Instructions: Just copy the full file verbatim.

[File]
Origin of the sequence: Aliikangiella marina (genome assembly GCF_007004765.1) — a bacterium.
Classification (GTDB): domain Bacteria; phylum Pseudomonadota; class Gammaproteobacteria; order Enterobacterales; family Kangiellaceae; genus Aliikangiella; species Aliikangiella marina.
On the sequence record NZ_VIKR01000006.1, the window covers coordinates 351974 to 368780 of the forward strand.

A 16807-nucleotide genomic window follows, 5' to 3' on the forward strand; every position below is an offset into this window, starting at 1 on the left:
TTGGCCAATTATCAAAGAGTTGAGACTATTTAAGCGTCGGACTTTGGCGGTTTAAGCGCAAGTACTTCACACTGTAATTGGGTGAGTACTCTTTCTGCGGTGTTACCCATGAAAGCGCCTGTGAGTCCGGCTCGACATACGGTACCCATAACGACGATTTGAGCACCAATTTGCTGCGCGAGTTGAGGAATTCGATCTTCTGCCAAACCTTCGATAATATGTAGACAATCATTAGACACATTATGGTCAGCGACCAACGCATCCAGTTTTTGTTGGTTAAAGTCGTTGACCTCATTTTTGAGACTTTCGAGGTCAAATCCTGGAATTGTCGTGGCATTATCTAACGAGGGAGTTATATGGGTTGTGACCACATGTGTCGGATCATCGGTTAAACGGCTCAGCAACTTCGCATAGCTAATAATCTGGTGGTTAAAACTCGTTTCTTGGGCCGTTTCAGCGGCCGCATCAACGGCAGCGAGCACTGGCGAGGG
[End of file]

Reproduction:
Origin of the sequence: Aliikangiella marina (genome assembly GCF_007004765.1) — a bacterium.
Classification (GTDB): domain Bacteria; phylum Pseudomonadota; class Gammaproteobacteria; order Enterobacterales; family Kangiellaceae; genus Aliikangiella; species Aliikangiella marina.
On the sequence record NZ_VIKR01000006.1, the window covers coordinates 351974 to 368780 of the forward strand.

A 16807-nucleotide genomic window follows, 5' to 3' on the forward strand; every position below is an offset into this window, starting at 1 on the left:
TTGGCCAATTATCAAAGAGTTGAGACTATTTAAGCGTCGGACTTTGGCGGTTTAAGCGCAAGTACTTCACACTGTAATTGGGTGAGTACTCTTTCTGCGGTGTTACCCATGAAAGCGCCTGTGAGTCCGGCTCGACATACGGTACCCATAACGACGATTTGAGCACCAATTTGCTGCGCGAGTTGAGGAATTCGATCTTCTGCCAAACCTTCGATAATATGTAGACAATCATTAGACACATTATGGTCAGCGACCAACGCATCCAGTTTTTGTTGGTTAAAGTCGTTGACCTCATTTTTGAGACTTTCGAGGTCAAATCCTGGAATTGTCGTGGCATTATCTAACGAGGGAGTTATATGGGTTGTGACCACATGTGTCGGATCATCGGTTAAACGGCTCAGCAACTTCGCATAGCTAATAATCTGGTGGTTAAAACTCGTTTCTTGGGCCGTTTCAGCGGCCGCATCAACGGCAGCGAGCACTGGCGAGGG